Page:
Unusual Source: Medical Journals

I love unusual and less used sources. They are often overlooked for a number of reasons including that they may not contain a lot of vital information. However, the information they do contain can still be vital to your research efforts, and so fascinating to read. If you are looking to put some “meat on the bones” of your ancestors, or maybe you have an early ancestor for whom you don’t have a birth date and place, or perhaps you lost them somewhere along their road, and they happened to have graduated from medical school in the early nineteenth century, you will definitely want to look at the early medical journals of that era. By no means a comprehensive list, the following titles may help you get started.

The Philadelphia journal of the medical and physical sciences which later became The American journal of the medical sciences, contains lists of graduates from the various medical colleges. The Journal of foreign medical science and literature, also published a list of medical graduates from the University of Pennsylvania, and began a decade or so before the Philadelphia Journal, as did the American medical and philosophical register, which published graduates from the college of Physicians and Surgeons in New York (as well as The New-York monthly chronicle of medicine and surgery), and The New-England journal of medicine and surgery, which published a list of Harvard medical graduates.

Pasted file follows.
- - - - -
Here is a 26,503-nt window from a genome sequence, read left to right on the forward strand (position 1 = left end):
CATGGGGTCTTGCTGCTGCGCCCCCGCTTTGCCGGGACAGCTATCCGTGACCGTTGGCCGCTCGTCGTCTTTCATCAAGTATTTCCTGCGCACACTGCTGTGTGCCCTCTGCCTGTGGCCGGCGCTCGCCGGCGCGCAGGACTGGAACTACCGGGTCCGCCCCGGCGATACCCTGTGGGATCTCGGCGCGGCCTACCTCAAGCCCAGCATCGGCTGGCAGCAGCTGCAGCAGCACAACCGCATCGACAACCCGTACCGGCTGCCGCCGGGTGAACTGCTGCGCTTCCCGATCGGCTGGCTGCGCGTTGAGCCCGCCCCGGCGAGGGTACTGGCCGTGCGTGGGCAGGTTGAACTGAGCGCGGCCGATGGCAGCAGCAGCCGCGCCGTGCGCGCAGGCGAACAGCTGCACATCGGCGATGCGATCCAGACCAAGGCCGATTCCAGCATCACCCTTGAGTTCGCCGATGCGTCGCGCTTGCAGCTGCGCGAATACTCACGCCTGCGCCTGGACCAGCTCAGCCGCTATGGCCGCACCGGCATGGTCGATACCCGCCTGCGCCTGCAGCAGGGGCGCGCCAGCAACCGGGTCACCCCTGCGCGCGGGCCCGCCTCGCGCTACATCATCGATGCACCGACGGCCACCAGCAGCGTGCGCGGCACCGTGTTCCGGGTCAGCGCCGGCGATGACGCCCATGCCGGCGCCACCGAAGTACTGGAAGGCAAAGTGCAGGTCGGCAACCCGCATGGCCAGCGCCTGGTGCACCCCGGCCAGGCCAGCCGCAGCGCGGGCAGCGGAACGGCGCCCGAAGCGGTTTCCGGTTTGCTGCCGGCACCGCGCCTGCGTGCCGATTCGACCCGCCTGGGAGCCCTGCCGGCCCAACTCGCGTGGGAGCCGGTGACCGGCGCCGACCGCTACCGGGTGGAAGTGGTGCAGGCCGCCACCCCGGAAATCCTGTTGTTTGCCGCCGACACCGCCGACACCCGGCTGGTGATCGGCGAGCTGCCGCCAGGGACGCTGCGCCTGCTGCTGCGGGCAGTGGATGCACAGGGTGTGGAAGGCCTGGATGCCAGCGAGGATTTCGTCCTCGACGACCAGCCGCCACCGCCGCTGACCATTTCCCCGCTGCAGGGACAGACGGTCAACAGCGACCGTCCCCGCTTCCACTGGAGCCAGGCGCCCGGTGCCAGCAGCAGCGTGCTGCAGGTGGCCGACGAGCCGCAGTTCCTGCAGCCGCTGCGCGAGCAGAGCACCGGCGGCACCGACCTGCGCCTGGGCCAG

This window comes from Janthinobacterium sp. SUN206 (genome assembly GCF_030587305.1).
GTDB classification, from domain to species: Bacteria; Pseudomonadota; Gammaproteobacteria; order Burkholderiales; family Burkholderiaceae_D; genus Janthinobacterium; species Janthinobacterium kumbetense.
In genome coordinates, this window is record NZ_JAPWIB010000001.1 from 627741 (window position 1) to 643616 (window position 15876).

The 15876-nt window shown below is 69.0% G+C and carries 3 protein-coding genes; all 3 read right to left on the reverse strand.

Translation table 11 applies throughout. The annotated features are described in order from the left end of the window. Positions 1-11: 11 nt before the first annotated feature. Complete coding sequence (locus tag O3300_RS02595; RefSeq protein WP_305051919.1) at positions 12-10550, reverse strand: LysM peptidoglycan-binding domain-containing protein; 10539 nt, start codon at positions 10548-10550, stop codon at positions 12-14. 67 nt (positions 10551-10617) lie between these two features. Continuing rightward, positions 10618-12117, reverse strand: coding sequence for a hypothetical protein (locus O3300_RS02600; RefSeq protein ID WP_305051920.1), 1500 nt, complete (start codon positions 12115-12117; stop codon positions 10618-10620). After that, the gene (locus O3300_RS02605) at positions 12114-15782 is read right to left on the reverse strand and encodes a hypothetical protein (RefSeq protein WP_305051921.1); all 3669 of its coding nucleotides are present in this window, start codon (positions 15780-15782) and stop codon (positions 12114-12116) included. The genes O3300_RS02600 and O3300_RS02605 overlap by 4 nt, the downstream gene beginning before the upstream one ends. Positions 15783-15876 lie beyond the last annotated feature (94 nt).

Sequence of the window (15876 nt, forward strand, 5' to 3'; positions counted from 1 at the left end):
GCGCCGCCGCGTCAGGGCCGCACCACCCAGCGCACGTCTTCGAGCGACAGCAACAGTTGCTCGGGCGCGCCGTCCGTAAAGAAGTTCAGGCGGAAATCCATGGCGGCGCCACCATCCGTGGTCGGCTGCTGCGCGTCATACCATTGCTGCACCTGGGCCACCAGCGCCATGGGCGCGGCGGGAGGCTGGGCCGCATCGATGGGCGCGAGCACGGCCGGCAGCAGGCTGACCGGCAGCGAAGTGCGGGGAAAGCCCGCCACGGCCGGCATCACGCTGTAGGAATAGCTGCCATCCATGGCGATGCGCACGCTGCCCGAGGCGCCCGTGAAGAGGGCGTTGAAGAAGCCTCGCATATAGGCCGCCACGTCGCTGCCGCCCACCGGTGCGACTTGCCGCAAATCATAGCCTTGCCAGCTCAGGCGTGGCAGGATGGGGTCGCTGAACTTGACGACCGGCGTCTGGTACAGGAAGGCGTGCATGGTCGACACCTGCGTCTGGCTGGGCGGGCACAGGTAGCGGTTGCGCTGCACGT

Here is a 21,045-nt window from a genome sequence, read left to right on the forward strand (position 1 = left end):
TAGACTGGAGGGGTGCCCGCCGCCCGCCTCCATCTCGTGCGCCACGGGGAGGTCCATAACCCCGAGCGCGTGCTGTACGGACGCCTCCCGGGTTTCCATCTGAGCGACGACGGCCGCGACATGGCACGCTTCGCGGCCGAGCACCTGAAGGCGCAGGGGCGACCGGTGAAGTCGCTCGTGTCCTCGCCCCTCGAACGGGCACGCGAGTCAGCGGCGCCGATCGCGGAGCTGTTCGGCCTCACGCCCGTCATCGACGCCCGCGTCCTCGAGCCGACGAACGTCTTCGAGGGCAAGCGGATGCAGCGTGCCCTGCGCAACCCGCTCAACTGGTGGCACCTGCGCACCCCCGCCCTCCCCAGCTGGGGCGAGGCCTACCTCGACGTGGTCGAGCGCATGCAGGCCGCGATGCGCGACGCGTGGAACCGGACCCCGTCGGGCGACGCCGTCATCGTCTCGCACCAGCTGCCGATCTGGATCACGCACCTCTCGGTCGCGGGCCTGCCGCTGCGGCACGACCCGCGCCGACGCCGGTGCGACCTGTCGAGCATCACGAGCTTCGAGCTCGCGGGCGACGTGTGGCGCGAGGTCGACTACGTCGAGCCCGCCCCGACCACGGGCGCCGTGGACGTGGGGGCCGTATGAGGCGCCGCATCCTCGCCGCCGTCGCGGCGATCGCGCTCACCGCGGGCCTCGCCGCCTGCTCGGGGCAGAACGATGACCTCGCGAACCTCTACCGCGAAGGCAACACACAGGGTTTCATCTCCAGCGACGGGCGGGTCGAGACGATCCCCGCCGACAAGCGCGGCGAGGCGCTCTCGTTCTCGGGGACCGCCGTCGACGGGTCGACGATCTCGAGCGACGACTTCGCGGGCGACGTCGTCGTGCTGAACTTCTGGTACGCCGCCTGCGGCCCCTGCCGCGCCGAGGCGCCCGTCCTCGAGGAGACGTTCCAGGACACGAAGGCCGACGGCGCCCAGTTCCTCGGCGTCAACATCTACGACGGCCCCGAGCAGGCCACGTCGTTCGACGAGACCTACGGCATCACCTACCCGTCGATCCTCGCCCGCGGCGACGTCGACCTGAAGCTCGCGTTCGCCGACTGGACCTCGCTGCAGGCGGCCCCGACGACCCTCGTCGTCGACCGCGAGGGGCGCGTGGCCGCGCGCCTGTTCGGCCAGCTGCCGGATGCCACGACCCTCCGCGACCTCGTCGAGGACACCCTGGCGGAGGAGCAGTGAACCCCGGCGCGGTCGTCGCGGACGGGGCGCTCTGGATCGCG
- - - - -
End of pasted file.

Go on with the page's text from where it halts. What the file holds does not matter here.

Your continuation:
The information is useful for adding to your knowledge about your ancestor in several ways. It may not only tell you what year your ancestor graduated, but what school he attended and the subject of his thesis. This information may even lead you to other source materials you never thought to search. In some cases this may be the only proof that your ancestor attended a particular college and lived in a particular area.

Aside from offering information on doctors, you may also find some interesting information on the area your family hails from, or even a case study involving one of your ancestors. Some early volumes of these medical journals are even available online at Google Books, so go check them out!

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